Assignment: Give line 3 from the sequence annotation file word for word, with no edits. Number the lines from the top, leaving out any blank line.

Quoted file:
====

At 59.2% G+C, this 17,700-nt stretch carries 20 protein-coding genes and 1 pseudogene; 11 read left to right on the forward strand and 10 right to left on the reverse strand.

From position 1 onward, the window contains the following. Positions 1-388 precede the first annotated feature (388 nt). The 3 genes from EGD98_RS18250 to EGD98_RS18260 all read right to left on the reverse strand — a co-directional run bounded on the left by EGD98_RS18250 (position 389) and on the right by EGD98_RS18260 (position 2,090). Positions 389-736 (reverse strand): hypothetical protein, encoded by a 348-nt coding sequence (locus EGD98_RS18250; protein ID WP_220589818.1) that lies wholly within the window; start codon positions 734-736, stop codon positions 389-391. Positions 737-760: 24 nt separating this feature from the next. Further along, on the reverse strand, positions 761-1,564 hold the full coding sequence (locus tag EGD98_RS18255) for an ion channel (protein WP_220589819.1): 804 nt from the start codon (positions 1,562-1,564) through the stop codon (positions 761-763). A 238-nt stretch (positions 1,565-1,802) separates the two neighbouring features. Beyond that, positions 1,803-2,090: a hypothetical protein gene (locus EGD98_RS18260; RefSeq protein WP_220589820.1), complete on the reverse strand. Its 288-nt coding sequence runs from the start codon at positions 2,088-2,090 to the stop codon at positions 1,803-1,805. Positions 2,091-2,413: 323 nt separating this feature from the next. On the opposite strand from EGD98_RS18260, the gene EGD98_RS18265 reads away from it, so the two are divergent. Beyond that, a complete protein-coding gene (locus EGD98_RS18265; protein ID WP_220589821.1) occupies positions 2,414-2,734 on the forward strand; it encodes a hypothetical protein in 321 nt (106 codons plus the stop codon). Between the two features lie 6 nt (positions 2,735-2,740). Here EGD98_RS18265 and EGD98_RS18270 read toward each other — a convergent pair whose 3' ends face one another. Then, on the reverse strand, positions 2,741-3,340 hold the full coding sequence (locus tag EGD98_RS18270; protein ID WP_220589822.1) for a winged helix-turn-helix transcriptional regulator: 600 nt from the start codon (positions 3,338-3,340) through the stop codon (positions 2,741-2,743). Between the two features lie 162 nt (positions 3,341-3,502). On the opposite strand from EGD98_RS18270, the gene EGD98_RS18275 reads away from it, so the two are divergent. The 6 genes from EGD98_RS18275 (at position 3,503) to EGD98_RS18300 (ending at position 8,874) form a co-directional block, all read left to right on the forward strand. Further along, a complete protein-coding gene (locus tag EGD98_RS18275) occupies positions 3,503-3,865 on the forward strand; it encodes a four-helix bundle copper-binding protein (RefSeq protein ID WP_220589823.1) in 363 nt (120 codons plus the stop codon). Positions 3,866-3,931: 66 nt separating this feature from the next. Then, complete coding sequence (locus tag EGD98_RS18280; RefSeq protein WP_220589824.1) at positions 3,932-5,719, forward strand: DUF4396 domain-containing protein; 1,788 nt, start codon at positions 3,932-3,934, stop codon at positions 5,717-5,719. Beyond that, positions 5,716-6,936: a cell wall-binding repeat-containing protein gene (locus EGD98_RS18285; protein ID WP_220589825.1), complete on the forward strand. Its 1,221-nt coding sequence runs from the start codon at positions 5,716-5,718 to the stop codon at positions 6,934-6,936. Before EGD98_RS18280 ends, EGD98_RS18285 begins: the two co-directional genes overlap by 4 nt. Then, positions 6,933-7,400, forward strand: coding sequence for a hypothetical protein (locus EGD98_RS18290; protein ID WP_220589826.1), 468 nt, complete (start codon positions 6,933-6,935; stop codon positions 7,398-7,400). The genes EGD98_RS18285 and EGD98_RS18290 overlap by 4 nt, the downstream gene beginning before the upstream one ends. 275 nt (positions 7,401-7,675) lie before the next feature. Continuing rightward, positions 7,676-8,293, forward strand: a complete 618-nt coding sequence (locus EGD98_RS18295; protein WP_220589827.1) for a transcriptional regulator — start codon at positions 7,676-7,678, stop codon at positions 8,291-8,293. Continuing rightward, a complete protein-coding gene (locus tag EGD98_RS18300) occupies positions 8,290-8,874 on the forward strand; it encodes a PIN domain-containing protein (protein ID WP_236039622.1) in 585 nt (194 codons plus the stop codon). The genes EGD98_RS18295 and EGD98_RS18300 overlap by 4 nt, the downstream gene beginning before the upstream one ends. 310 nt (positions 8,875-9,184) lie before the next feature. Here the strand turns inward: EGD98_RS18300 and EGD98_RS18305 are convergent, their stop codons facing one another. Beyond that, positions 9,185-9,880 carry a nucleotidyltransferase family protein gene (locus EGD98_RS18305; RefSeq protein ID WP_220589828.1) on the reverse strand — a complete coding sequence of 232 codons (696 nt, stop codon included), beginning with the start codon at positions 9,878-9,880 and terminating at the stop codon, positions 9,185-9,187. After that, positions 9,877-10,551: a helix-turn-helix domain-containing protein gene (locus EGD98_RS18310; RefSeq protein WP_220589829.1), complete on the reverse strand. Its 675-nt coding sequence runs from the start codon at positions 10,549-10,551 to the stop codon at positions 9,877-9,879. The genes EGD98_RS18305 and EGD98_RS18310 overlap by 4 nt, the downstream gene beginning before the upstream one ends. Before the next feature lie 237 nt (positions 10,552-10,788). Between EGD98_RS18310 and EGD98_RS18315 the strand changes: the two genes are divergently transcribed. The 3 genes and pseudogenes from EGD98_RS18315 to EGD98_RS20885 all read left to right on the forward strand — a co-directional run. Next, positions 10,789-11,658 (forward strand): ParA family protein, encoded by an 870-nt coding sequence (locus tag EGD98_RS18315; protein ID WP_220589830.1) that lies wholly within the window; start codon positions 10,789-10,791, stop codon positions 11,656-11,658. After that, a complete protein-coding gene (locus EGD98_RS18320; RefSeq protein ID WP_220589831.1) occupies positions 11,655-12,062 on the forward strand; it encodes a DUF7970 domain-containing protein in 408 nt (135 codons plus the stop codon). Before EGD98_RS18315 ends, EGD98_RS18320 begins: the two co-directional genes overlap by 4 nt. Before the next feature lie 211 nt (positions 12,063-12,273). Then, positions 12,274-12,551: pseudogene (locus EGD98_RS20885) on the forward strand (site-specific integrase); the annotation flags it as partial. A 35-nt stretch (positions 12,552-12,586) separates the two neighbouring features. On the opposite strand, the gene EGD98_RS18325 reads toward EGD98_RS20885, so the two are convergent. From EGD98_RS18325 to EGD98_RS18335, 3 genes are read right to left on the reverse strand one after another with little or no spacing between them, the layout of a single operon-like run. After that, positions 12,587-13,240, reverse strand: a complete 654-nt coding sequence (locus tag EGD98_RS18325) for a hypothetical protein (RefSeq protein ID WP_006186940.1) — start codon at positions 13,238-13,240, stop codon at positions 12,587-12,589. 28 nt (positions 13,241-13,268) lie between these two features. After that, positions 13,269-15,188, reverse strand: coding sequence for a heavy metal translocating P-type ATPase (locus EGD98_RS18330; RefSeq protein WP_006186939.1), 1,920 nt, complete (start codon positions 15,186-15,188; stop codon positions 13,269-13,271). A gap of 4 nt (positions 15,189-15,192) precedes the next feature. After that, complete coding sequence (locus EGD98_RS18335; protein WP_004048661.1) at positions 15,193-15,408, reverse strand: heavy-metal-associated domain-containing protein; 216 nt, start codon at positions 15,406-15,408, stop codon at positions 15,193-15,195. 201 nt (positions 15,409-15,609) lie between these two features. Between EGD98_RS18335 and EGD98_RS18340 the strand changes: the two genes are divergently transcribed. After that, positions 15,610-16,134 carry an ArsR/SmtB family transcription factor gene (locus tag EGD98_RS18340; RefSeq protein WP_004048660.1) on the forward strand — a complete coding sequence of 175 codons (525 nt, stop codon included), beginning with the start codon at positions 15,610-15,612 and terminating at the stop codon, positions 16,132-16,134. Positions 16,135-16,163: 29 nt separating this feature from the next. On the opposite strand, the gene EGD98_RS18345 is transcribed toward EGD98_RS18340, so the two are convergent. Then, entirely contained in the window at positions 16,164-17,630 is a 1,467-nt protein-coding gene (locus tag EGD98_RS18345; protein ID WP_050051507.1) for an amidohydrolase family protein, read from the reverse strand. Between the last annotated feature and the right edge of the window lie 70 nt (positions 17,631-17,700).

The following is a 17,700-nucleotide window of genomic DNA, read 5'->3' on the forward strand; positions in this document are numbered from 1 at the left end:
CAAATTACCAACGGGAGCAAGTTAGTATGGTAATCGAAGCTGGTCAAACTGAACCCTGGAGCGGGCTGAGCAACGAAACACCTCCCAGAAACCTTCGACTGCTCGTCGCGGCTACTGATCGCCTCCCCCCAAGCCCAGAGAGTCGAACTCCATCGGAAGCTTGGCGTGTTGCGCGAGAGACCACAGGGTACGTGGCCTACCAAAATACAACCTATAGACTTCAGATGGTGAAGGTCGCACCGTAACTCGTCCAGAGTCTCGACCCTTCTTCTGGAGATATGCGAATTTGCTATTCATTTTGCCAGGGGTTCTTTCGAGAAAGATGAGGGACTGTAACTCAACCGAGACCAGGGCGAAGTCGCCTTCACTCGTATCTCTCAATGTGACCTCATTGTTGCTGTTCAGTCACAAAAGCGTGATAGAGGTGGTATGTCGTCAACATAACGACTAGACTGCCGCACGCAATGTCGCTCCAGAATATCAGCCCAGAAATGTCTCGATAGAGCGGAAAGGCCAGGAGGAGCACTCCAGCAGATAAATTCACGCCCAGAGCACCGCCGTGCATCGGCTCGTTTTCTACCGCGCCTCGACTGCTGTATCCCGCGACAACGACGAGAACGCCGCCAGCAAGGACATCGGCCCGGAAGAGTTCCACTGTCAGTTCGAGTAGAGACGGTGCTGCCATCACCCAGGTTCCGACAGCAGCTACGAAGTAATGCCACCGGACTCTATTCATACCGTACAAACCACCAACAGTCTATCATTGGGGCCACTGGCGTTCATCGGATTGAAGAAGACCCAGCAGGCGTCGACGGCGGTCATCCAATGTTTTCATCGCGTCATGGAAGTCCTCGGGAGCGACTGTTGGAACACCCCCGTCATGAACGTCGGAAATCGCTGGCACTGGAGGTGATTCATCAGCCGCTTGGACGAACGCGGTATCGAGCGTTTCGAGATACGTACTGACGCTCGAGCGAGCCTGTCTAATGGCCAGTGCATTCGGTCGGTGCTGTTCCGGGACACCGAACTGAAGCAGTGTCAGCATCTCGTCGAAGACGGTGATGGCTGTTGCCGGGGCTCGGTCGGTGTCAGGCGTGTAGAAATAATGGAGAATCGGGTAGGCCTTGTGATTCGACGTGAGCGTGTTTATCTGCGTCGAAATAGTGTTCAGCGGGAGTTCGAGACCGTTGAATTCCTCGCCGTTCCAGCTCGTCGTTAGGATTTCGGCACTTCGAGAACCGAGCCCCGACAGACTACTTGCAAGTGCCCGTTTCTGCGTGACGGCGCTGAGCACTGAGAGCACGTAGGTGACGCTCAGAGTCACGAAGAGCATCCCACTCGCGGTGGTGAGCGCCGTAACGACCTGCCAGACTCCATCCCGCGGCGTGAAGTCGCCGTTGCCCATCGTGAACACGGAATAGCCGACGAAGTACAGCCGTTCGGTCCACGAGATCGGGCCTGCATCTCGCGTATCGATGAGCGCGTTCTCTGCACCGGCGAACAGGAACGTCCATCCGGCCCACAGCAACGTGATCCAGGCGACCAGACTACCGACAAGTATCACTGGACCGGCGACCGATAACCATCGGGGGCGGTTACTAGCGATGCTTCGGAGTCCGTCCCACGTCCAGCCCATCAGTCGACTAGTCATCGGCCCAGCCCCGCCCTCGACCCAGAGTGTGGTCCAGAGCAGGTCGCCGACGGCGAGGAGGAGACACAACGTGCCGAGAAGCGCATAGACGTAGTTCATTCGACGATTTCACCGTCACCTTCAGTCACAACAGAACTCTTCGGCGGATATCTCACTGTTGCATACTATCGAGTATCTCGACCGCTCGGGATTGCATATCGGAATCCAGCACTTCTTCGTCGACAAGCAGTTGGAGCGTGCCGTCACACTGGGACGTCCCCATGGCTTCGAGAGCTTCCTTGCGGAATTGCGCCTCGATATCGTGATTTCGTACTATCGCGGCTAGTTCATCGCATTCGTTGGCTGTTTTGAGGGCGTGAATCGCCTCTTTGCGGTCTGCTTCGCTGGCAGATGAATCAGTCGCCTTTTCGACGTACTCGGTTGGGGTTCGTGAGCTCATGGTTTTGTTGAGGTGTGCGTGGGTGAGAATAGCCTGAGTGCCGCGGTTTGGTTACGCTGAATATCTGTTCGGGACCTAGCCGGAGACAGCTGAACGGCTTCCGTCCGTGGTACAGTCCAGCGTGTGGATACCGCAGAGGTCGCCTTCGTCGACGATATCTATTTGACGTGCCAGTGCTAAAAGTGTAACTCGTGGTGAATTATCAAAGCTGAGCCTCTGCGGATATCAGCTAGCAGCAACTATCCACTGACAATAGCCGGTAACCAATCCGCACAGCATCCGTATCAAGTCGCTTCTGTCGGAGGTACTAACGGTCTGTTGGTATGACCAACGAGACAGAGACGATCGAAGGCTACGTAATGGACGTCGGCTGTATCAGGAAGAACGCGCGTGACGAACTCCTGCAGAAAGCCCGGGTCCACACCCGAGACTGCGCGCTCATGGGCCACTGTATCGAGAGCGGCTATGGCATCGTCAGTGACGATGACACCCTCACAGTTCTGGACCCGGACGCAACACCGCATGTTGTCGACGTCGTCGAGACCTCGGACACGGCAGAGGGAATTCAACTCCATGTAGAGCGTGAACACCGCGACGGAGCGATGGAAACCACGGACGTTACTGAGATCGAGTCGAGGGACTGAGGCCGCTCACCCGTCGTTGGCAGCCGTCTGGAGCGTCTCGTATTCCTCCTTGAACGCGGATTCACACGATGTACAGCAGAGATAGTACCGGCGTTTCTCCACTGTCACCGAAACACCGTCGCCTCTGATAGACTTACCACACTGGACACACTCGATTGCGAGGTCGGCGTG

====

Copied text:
The following is a 17,700-nucleotide window of genomic DNA, read 5'->3' on the forward strand; positions in this document are numbered from 1 at the left end: